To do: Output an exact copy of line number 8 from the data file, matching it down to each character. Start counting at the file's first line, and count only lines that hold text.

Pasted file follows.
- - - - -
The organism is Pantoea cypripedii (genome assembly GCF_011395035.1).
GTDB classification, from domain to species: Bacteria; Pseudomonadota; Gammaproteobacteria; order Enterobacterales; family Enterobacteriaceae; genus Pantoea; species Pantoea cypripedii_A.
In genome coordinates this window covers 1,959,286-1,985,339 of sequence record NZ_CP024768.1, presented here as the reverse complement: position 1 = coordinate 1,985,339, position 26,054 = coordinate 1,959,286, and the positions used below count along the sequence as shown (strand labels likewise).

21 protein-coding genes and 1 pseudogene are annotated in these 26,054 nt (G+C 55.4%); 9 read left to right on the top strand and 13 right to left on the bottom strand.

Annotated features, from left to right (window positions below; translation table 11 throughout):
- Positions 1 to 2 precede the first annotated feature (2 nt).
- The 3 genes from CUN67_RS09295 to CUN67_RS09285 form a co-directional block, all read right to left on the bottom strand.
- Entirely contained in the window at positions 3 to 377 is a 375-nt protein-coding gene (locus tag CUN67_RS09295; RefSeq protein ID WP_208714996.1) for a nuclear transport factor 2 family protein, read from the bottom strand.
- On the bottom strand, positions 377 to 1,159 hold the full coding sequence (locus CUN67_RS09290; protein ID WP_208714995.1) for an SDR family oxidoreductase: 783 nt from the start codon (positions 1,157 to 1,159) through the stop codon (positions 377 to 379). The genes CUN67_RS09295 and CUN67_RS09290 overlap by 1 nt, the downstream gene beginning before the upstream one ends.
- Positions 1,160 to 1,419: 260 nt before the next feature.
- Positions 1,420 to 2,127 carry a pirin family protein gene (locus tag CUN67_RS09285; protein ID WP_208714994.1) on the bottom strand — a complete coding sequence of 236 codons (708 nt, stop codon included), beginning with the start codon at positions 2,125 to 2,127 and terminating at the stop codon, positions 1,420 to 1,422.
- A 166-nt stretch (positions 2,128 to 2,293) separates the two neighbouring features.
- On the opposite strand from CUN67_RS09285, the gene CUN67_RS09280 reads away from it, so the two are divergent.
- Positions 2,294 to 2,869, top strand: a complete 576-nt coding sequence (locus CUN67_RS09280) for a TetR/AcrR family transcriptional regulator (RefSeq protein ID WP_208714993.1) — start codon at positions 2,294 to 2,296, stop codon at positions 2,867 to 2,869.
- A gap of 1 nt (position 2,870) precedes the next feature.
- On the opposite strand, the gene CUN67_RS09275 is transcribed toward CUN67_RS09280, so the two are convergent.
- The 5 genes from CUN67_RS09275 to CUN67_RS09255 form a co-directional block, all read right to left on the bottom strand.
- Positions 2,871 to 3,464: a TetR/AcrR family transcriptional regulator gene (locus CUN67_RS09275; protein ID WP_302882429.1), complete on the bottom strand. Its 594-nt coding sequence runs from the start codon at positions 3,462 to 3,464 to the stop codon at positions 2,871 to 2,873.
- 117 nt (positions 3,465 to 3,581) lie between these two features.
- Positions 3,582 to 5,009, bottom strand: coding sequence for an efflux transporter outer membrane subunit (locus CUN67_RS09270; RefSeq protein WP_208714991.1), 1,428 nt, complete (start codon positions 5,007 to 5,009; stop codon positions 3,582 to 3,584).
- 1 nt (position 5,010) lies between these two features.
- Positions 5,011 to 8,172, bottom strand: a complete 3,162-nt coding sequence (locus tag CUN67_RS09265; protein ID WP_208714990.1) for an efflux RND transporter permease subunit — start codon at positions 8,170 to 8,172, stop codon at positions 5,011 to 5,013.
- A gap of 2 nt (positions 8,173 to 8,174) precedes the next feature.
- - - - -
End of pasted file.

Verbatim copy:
- Entirely contained in the window at positions 3 to 377 is a 375-nt protein-coding gene (locus tag CUN67_RS09295; RefSeq protein ID WP_208714996.1) for a nuclear transport factor 2 family protein, read from the bottom strand.